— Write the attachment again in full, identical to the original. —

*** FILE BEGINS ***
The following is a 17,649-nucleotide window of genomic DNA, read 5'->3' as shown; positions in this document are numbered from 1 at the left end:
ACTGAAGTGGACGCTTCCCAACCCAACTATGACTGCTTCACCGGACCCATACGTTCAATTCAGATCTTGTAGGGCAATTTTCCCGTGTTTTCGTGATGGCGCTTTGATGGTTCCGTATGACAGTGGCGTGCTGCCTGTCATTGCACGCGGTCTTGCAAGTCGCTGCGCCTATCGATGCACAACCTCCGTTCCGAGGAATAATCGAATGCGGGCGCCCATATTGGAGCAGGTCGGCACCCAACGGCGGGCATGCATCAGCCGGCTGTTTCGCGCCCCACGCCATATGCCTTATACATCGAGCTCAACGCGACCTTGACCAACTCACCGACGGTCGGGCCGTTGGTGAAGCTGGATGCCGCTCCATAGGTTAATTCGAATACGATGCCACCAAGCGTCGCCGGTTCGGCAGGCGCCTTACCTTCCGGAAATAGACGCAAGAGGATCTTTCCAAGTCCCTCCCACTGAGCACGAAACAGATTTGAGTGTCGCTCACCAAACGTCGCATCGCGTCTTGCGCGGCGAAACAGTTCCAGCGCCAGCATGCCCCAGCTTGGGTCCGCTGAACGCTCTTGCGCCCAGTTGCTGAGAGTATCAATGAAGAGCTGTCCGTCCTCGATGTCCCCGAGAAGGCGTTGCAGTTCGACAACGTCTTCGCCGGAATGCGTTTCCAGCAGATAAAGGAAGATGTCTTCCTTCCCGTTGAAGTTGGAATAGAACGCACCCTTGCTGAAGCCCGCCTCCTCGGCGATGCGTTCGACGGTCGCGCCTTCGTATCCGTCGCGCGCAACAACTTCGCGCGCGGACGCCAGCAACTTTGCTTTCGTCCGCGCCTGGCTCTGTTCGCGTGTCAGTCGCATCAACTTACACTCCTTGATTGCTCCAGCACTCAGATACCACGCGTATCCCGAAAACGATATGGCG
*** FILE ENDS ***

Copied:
The following is a 17,649-nucleotide window of genomic DNA, read 5'->3' as shown; positions in this document are numbered from 1 at the left end:
ACTGAAGTGGACGCTTCCCAACCCAACTATGACTGCTTCACCGGACCCATACGTTCAATTCAGATCTTGTAGGGCAATTTTCCCGTGTTTTCGTGATGGCGCTTTGATGGTTCCGTATGACAGTGGCGTGCTGCCTGTCATTGCACGCGGTCTTGCAAGTCGCTGCGCCTATCGATGCACAACCTCCGTTCCGAGGAATAATCGAATGCGGGCGCCCATATTGGAGCAGGTCGGCACCCAACGGCGGGCATGCATCAGCCGGCTGTTTCGCGCCCCACGCCATATGCCTTATACATCGAGCTCAACGCGACCTTGACCAACTCACCGACGGTCGGGCCGTTGGTGAAGCTGGATGCCGCTCCATAGGTTAATTCGAATACGATGCCACCAAGCGTCGCCGGTTCGGCAGGCGCCTTACCTTCCGGAAATAGACGCAAGAGGATCTTTCCAAGTCCCTCCCACTGAGCACGAAACAGATTTGAGTGTCGCTCACCAAACGTCGCATCGCGTCTTGCGCGGCGAAACAGTTCCAGCGCCAGCATGCCCCAGCTTGGGTCCGCTGAACGCTCTTGCGCCCAGTTGCTGAGAGTATCAATGAAGAGCTGTCCGTCCTCGATGTCCCCGAGAAGGCGTTGCAGTTCGACAACGTCTTCGCCGGAATGCGTTTCCAGCAGATAAAGGAAGATGTCTTCCTTCCCGTTGAAGTTGGAATAGAACGCACCCTTGCTGAAGCCCGCCTCCTCGGCGATGCGTTCGACGGTCGCGCCTTCGTATCCGTCGCGCGCAACAACTTCGCGCGCGGACGCCAGCAACTTTGCTTTCGTCCGCGCCTGGCTCTGTTCGCGTGTCAGTCGCATCAACTTACACTCCTTGATTGCTCCAGCACTCAGATACCACGCGTATCCCGAAAACGATATGGCG